(CNN) — The U.S. Supreme Court cleared the way Monday for legal same-sex marriages in five more states.
The court refused to hear cases from the states — Oklahoma, Utah, Virginia, Wisconsin and Indiana — seeking to keep their same-sex marriage bans in place.
Couples in some of those states began applying for marriage licenses just hours after the Supreme Court’s decision.
CNN affiliate WVEC in Norfolk, Virginia, talked to a same-sex couple who rushed to fill out their marriage license documents. Officials in Virginia began issuing same-sex marriage licenses at 1 p.m. Monday. A similar order could be issued by day’s end for Indiana and Wisconsin.
The high court’s move also means that six more states — West Virginia, North Carolina, South Carolina, Kansas, Colorado, and Wyoming — could soon have to lift their bans on same-sex marriage, because they are covered by the same circuit appeals courts that initially struck down the prohibitions.
Once that happens, the number of states permitting same-sex marriage would jump from 19 to 30.
At issue is whether gay and lesbian couples in all 50 states have the same equal protection or due process right to marry that opposite-sex couples have.
In Utah, just hours after word from the high court came down, Gov. Gary Herbert said at a press conference that he felt “surprised” and “disappointed” that there was no “finality” on the issue of same-sex marriage. The state would comply with Monday’s order, he said, and same-sex marriages would move forward.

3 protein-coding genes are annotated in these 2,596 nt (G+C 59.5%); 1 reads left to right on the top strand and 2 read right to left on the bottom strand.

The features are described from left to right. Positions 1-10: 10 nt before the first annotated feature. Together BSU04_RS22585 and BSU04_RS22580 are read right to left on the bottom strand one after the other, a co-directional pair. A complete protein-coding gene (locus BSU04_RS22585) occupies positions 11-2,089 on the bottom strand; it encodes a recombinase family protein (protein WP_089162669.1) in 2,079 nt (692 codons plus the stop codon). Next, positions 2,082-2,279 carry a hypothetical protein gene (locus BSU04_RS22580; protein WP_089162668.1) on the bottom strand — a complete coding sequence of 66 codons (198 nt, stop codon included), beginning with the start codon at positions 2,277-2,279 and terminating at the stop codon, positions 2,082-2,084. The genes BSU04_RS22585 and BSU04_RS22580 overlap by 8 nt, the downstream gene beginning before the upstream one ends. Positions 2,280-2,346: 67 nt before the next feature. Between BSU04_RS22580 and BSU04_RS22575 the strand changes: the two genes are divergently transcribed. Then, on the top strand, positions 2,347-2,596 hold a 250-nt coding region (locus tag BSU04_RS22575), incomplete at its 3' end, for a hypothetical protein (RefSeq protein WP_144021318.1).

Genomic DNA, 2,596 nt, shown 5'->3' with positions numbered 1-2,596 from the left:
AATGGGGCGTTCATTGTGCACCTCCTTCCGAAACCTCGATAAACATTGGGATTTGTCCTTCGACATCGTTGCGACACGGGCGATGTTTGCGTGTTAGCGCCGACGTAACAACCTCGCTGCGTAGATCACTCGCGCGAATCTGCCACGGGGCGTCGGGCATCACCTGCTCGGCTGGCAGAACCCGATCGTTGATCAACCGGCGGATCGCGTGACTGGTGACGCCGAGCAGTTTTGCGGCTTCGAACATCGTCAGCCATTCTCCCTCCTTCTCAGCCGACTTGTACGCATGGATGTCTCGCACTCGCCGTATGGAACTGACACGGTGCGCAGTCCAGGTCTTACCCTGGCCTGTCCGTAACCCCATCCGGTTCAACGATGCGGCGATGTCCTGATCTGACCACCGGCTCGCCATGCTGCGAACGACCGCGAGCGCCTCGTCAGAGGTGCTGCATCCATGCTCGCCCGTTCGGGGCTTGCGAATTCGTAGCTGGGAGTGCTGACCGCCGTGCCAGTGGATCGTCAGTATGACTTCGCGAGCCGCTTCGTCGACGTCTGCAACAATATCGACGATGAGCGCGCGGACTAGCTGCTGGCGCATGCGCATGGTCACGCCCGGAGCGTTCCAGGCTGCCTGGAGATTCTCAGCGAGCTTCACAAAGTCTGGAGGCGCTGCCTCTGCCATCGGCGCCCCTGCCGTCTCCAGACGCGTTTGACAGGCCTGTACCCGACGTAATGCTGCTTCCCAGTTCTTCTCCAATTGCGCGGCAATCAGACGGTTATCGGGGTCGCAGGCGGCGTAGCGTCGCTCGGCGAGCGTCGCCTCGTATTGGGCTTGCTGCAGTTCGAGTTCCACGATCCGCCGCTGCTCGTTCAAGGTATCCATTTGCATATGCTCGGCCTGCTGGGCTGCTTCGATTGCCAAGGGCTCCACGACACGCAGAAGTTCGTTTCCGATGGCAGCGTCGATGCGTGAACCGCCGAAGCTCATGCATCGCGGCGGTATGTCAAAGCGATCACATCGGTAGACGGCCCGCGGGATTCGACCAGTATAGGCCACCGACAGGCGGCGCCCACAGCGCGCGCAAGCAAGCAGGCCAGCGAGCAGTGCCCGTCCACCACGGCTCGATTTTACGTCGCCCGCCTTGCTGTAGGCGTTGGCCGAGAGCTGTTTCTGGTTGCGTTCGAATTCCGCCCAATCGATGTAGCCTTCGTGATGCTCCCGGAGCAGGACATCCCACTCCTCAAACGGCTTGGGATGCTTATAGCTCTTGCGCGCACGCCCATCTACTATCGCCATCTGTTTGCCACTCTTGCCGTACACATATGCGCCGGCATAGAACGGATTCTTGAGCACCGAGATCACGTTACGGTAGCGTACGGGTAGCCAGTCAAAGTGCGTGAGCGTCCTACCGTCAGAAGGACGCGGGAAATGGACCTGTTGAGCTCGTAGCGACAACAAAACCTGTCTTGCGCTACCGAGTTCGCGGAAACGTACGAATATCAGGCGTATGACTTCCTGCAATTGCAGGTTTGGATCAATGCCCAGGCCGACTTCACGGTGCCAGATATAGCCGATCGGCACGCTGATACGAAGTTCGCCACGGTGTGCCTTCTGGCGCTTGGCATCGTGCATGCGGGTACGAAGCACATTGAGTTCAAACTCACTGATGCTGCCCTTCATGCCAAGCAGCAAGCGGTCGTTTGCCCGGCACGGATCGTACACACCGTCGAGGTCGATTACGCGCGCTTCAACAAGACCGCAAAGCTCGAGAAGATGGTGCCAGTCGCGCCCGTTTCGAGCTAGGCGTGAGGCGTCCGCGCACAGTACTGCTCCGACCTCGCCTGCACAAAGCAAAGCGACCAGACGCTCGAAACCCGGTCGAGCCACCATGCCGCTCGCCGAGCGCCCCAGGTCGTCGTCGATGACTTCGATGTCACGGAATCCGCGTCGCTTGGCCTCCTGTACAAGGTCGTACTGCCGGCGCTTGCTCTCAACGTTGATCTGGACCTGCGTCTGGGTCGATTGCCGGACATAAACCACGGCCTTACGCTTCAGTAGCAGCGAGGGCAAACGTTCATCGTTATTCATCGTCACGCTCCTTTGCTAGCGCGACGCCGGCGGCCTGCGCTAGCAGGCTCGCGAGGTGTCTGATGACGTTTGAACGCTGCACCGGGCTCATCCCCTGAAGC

“Regardless of your personal beliefs,” he urged, “… please treat each other with respect and with kindness as we transition through this new law.”
The court’s action does not mean there won’t eventually be a final ruling on the constitutional questions — many court observers fully expect a landmark decision in the next year or two — but it does signal the justices are not ready to jump into the politically charged debate right now.
The high court’s move surprised many observers. Advocates on both sides of the issue had wanted the court to offer a definitive, binding ruling on key constitutional questions.
“The question of whether same-sex marriage bans are constitutional is a historic issue, under the Constitution and for the Roberts Court,” said Thomas Goldstein, publisher of SCOTUSblog.com and a respected Washington attorney. “It’s hard to imagine a situation where judges are going to have more power to define the social and family relationships of the country.” He’s referring to Chief Justice John Roberts.